This photo of an egg published on the social network Instagram via the account ‘world_record_egg’ became, over ten days, the most liked photo in the world with more than 33 million ‘likes’, which makes it the the most ‘liked’ image in the history of the social network.
Everyone has their own opinion about what specifically is wrong with social media, but the currency of likes is a commonly-cited issue. The latest grab bag of Instagram test features dug up by Jane Manchun Wongincludes a version that doesn’t let the audience see how many likes a post gets. The person who posted it still does, but as the app describes it, “We want your followers to focus on what you share, not how many likes your posts get. During this test, only the person who share a post will see the total number of likes it gets.”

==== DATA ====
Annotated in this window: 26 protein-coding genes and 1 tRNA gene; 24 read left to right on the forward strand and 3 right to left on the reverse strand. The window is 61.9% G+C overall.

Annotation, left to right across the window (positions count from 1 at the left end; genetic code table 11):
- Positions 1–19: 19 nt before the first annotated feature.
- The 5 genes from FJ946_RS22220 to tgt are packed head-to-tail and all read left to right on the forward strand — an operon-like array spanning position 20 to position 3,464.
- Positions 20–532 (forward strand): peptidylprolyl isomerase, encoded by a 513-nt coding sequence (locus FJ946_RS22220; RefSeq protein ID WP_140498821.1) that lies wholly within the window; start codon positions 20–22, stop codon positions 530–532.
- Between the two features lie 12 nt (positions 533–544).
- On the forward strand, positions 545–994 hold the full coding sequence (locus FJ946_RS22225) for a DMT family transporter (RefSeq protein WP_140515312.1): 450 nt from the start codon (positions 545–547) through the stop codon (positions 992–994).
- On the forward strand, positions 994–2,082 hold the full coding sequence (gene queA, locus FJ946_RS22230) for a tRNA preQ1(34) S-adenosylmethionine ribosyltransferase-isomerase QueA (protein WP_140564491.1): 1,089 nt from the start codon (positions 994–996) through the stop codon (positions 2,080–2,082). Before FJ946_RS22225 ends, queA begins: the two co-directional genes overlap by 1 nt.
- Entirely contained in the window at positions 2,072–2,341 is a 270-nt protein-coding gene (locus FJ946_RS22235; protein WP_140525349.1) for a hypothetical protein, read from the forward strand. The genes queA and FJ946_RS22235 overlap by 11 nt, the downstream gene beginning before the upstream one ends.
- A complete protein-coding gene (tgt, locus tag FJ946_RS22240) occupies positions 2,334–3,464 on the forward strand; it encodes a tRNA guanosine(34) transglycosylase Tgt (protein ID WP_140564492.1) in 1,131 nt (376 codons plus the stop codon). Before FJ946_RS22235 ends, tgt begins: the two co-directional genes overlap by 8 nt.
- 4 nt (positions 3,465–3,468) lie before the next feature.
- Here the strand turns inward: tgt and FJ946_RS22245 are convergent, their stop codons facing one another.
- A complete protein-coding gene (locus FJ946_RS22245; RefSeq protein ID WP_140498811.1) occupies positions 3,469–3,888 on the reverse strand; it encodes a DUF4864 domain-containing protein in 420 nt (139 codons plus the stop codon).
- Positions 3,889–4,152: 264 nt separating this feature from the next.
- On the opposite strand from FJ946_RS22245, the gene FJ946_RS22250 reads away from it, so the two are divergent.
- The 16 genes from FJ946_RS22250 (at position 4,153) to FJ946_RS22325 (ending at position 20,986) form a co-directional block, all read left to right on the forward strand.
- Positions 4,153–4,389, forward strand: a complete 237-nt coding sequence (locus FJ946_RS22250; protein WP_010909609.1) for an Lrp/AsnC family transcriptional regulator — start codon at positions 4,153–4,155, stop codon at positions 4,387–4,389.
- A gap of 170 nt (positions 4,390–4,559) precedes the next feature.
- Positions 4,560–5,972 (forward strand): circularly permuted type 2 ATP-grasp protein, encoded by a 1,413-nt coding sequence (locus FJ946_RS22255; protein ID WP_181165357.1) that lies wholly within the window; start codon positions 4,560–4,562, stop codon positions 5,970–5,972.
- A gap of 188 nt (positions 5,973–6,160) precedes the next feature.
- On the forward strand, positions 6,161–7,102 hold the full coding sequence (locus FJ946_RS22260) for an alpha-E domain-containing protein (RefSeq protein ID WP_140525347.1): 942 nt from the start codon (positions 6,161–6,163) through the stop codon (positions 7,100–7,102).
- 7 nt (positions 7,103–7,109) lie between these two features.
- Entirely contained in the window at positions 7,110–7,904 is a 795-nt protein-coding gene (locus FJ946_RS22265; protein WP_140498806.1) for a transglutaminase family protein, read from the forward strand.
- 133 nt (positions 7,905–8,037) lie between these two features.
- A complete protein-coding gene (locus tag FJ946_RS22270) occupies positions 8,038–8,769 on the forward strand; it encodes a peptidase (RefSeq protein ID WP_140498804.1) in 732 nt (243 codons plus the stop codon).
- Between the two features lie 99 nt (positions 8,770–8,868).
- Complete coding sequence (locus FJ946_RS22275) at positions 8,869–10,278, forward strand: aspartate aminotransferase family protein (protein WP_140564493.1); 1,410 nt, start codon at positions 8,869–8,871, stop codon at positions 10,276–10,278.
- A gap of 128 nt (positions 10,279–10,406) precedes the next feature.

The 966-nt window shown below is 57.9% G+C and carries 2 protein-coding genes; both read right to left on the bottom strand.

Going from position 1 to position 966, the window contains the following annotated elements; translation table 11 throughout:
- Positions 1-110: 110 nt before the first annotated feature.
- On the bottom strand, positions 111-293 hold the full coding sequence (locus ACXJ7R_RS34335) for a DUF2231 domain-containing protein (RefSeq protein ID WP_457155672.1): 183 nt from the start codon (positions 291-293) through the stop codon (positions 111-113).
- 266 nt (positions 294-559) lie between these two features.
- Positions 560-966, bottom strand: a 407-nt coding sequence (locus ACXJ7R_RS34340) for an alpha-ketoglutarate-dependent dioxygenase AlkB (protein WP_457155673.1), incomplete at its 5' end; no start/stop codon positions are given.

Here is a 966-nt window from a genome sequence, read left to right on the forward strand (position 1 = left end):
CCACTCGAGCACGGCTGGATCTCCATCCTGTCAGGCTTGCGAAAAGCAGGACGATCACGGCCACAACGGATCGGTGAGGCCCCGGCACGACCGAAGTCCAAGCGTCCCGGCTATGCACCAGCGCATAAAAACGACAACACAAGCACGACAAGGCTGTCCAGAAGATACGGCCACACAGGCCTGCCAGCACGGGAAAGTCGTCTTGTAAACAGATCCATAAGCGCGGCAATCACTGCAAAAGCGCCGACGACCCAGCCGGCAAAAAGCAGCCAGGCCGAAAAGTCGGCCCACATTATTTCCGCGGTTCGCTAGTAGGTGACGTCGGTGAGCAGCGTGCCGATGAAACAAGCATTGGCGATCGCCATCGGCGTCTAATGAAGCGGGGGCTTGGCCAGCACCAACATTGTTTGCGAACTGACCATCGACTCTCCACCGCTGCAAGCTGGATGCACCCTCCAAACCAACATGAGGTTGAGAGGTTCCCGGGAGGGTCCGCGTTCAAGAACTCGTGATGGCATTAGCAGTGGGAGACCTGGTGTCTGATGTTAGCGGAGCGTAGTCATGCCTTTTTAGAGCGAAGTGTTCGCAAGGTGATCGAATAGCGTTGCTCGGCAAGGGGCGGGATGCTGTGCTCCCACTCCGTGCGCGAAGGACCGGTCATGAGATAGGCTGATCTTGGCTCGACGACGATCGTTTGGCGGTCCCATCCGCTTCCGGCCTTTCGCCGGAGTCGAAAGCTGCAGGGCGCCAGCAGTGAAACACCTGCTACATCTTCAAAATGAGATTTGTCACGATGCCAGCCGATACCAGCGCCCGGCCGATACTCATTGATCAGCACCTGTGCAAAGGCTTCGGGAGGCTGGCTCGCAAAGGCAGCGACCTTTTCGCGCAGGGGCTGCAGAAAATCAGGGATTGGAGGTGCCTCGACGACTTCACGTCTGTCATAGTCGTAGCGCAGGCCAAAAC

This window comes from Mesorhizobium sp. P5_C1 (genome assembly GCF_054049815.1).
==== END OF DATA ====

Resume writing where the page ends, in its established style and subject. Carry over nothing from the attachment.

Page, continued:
Maybe that would help spread out the love on social media instead of people simply liking what others like, or maybe it wouldn’t have much of an impact at all. Instagram confirmed to TechCrunch that it’s an internal test the public can’t see — yet. It also didn’t hide follower counts, which more commonly measure one’s popularity, nor did it appear to impact the way posts are ranked by Instagram’s inescapable algorithmic feed. Still, at least we’d never have to hear about the ‘most-liked post ever’ ever again (even it was ultimately for a good cause).